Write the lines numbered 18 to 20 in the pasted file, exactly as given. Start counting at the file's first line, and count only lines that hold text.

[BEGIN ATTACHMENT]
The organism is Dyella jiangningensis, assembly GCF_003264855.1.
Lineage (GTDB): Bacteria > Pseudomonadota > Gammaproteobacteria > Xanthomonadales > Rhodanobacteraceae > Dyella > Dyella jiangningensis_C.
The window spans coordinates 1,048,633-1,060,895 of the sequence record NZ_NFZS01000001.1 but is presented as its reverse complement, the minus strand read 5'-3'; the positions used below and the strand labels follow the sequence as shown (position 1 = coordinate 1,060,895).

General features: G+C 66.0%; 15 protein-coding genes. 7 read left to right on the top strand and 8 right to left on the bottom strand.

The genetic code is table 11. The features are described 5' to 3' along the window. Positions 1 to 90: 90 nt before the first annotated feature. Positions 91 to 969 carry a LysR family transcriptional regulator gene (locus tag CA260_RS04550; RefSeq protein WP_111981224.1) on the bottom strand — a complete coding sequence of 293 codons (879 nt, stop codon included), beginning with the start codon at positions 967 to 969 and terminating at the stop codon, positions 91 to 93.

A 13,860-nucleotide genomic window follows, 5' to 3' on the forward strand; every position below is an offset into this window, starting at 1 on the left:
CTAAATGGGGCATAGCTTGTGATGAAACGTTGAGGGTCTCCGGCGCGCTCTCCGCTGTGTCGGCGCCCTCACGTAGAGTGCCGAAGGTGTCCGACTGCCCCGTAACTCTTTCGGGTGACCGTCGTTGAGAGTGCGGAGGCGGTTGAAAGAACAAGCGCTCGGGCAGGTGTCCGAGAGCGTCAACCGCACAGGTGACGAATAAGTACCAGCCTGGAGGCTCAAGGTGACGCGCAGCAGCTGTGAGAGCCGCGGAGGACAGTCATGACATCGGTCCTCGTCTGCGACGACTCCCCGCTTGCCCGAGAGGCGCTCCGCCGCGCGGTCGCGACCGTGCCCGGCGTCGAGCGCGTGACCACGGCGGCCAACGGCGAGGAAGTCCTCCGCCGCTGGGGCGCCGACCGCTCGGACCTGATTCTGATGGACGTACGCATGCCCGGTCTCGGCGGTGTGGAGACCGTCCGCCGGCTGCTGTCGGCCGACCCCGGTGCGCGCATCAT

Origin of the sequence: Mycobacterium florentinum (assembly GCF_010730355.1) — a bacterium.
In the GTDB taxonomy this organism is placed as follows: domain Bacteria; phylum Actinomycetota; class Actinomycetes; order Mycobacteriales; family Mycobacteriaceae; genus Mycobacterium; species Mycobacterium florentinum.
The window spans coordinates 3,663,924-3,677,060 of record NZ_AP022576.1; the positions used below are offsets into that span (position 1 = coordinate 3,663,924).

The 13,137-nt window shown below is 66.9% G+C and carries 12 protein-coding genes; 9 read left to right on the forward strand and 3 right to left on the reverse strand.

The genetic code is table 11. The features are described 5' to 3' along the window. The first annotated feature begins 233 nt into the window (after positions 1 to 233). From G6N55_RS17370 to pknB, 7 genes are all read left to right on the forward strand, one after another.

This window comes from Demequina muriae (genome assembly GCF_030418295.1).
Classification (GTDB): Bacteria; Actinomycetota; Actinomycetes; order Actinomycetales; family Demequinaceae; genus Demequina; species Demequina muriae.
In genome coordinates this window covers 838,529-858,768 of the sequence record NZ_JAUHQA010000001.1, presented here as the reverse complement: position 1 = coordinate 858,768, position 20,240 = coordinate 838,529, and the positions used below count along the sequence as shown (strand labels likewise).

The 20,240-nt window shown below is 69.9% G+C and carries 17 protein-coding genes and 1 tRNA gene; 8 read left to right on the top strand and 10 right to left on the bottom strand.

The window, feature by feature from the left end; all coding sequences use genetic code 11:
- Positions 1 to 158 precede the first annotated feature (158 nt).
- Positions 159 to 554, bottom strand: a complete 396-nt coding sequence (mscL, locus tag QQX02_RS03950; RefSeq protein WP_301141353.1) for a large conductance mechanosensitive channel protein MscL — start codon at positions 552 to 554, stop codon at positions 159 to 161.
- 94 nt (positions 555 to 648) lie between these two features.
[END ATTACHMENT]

- Positions 1 to 158 precede the first annotated feature (158 nt).
- Positions 159 to 554, bottom strand: a complete 396-nt coding sequence (mscL, locus tag QQX02_RS03950; RefSeq protein WP_301141353.1) for a large conductance mechanosensitive channel protein MscL — start codon at positions 552 to 554, stop codon at positions 159 to 161.
- 94 nt (positions 555 to 648) lie between these two features.